Why has the Cochlear (ASX:COH) share price lost 7% in a month?

The hearing implant giant has had a difficult run of late…

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a woman puts her fingers in her ears with a pained expression on her face with her eyes closed as though trying to block hearing bad news or an unpleasant loud noise.

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The Cochlear Ltd (ASX: COH) share price started off the week’s trading in the red but clawed back 1.88% yesterday to finish at $219.29.

That ends a difficult month for the manufacturer of the revolutionary cochlear hearing implant. The company’s share price has slipped a further 7.6% out of the money in the last month, well ahead of the S&P/ASX 200 Index (ASX: XJO)’s loss of just 0.39% in that time.

Whilst there’s been no market sensitive information for the company as of late, it’s worthwhile taking a look at what’s driving Cochlear shares lately.

Why has the Cochlear share price dropped 10% this past month?

If we take a step back and look at what’s happened even earlier than September, it’s clear Cochlear shares have been stuck in a descending channel since the company released its FY21 earnings results on 20 August.

In its report for FY21, Cochlear recognised a series of positive growth levers that translated directly to its financial performance. For instance, implant unit sales grew 15% year on year to 36,546 while sales revenue came in 10% higher from last year.

This carried through to Cochlear’s bottom line. The company recorded a 54% year on year increase in underlying net profit – ahead of company guidance – and a corresponding 60% increase in its full year dividend to $2.55 per share.

These are undoubtedly positive results. However, at the time, the market was left searching for more. It seemed the company’s earnings figures – whilst favourable on an absolute basis – where well behind consensus forecasts.

Failing to meet the forecasts of analysts at research and investment firms at earnings time generally spells bad news for a company’s share price.

Numerous studies have shown companies who ‘miss’ analyst’s published forecasts during earnings season tend not to perform too well after the fact. That’s because investors tend to reward companies who post stronger than expected earnings, anticipating these to carry higher valuations into the future.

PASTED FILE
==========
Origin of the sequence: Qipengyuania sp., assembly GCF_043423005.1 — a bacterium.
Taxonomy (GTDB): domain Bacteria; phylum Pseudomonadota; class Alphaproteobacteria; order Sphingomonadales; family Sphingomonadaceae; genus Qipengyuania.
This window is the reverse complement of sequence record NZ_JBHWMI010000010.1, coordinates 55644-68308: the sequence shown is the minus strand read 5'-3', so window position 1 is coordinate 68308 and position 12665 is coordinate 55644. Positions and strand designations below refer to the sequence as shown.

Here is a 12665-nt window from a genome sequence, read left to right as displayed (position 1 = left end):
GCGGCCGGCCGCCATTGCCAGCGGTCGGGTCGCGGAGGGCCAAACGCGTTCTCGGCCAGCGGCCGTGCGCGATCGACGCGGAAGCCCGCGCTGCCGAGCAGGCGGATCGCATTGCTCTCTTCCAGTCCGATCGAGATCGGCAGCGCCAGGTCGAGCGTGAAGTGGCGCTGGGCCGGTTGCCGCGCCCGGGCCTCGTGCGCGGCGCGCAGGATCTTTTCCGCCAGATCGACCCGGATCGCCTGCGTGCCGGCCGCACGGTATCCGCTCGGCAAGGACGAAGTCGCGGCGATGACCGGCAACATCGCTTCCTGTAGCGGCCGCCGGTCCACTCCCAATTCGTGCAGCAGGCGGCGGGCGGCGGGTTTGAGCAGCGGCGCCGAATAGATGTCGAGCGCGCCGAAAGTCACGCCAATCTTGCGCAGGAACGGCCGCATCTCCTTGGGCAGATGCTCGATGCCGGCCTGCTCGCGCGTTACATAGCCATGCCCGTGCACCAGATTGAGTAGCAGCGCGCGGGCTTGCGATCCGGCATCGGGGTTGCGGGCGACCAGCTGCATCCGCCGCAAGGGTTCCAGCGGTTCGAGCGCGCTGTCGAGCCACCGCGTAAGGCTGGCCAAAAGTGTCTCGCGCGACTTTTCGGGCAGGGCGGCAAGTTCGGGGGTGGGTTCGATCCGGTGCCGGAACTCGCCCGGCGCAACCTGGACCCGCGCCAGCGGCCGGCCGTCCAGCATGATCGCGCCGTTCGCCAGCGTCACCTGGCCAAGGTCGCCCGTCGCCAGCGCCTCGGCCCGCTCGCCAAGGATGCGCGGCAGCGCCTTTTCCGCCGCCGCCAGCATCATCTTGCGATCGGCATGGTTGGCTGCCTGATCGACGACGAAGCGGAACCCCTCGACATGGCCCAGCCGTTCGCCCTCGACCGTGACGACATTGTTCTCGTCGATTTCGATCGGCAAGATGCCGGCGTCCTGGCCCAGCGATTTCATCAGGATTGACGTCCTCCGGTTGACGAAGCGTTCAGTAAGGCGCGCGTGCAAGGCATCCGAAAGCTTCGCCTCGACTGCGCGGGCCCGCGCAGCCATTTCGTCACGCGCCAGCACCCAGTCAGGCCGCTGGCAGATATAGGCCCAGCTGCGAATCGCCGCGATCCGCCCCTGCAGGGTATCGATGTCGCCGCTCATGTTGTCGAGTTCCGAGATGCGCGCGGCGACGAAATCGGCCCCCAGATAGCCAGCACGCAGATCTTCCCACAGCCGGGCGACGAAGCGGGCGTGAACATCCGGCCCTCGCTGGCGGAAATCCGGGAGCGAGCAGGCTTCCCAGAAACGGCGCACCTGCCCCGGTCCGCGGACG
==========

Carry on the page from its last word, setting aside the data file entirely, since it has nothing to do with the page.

By the time September arrived, the Cochlear share price had already given back around 10% since its earnings results roughly two weeks earlier.

A regain in confidence, and perhaps some investors seeing a bargain in the cheaper Cochlear share price, helped prop the company’s shares back towards the August highs. However, an announcement late last month regarding a potential patent infringement sent prices marching back down.

According to the University of Pittsburgh, it believes Cochlear has infringed on one of its patents, although the company claims the patent in question is invalid.

Nonetheless, investors were quick to punish Cochlear again, sending its shares a further 9% further into the red. That’s a $22 per share loss in a matter of weeks, just to show the rate of decline.

It’s also worth noting that the S&P/ASX 200 Health Care index (XHJ) is also 5.61% into the red over the past month as well, indicating weakness in the broader ASX healthcare sector lately.

It appears these factors are weighing on the Cochlear share price over the past few weeks.

Cochlear share price snapshot

The Cochlear share price has climbed almost 16.5% into the green this year to date.

However, over the last 12 months, it is just 1% ahead, well behind the benchmark index’s return of around 19% in that time.

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The author Zach Bristow has no positions in any of the stocks mentioned. The Motley Fool Australia’s parent company Motley Fool Holdings Inc. owns shares of and has recommended Cochlear Ltd. The Motley Fool Australia has recommended Cochlear Ltd. The Motley Fool has a disclosure policy. This article contains general investment advice only (under AFSL 400691). Authorised by Bruce Jackson.

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